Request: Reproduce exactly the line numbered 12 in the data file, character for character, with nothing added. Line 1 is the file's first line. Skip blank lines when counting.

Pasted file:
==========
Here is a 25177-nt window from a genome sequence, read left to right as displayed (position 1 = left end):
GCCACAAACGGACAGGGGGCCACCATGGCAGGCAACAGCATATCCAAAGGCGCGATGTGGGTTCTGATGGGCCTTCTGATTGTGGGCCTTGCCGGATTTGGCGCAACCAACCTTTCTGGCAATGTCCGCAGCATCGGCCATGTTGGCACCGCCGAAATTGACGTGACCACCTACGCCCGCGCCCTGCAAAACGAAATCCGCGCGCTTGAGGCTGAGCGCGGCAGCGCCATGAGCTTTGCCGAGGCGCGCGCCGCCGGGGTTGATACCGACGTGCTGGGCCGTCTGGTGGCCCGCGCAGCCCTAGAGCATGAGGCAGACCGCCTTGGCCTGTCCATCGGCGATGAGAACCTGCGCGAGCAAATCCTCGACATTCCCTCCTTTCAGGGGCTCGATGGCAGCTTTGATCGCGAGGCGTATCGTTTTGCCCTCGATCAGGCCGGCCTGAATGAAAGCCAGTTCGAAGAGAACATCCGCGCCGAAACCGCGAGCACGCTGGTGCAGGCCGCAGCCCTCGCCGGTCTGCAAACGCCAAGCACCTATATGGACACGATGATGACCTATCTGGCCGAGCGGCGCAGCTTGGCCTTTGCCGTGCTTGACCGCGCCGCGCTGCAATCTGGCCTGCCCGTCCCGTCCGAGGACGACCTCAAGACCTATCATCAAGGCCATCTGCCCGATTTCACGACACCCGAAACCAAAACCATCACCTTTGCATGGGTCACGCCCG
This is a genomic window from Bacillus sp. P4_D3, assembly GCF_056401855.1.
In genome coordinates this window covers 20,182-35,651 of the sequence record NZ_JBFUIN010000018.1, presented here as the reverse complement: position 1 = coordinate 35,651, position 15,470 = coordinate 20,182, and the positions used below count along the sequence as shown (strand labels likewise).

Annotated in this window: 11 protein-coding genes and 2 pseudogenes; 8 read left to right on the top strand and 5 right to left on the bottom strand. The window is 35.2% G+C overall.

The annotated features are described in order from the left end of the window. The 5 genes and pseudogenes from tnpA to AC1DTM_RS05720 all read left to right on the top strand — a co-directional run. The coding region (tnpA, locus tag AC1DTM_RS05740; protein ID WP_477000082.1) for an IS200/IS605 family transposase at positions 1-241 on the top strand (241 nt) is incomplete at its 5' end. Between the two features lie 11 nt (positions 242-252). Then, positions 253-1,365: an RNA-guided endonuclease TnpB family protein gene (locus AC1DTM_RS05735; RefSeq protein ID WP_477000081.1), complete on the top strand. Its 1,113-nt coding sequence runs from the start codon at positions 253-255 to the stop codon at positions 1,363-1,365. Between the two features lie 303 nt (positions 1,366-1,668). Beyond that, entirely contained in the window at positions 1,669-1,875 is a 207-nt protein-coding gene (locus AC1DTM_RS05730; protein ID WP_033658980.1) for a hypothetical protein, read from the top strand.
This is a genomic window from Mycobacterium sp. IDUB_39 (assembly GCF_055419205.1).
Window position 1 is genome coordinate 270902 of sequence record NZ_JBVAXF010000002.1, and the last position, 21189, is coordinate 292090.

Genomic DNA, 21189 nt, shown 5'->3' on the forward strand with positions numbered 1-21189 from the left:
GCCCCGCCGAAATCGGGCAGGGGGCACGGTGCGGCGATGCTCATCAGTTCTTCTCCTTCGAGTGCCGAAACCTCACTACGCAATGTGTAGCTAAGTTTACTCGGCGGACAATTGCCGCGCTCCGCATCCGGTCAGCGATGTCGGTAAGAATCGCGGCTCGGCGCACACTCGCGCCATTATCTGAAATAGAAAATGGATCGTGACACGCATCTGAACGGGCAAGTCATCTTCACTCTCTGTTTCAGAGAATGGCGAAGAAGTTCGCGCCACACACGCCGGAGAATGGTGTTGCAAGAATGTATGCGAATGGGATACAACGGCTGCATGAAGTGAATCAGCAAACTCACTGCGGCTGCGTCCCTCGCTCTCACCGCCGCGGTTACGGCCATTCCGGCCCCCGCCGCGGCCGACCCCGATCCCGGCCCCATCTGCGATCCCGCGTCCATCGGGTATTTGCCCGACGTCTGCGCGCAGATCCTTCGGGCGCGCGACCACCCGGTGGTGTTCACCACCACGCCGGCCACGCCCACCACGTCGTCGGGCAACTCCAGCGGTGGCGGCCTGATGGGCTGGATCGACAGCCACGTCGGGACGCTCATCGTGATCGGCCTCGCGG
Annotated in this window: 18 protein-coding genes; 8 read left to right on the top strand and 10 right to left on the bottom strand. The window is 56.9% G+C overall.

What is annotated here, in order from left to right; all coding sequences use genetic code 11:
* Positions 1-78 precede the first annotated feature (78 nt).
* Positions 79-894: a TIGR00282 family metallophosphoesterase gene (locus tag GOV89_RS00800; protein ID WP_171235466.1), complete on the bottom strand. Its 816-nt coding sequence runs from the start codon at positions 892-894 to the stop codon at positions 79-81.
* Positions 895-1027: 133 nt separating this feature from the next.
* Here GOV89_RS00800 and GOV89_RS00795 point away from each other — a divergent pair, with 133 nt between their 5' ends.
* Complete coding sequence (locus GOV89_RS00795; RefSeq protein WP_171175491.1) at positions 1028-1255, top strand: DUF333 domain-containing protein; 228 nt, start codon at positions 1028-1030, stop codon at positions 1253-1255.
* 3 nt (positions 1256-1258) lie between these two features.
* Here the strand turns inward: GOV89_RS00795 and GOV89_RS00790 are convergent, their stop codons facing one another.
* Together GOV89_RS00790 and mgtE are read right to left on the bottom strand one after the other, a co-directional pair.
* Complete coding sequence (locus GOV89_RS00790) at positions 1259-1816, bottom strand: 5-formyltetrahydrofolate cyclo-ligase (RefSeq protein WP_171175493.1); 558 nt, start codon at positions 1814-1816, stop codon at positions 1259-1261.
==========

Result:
What is annotated here, in order from left to right; all coding sequences use genetic code 11: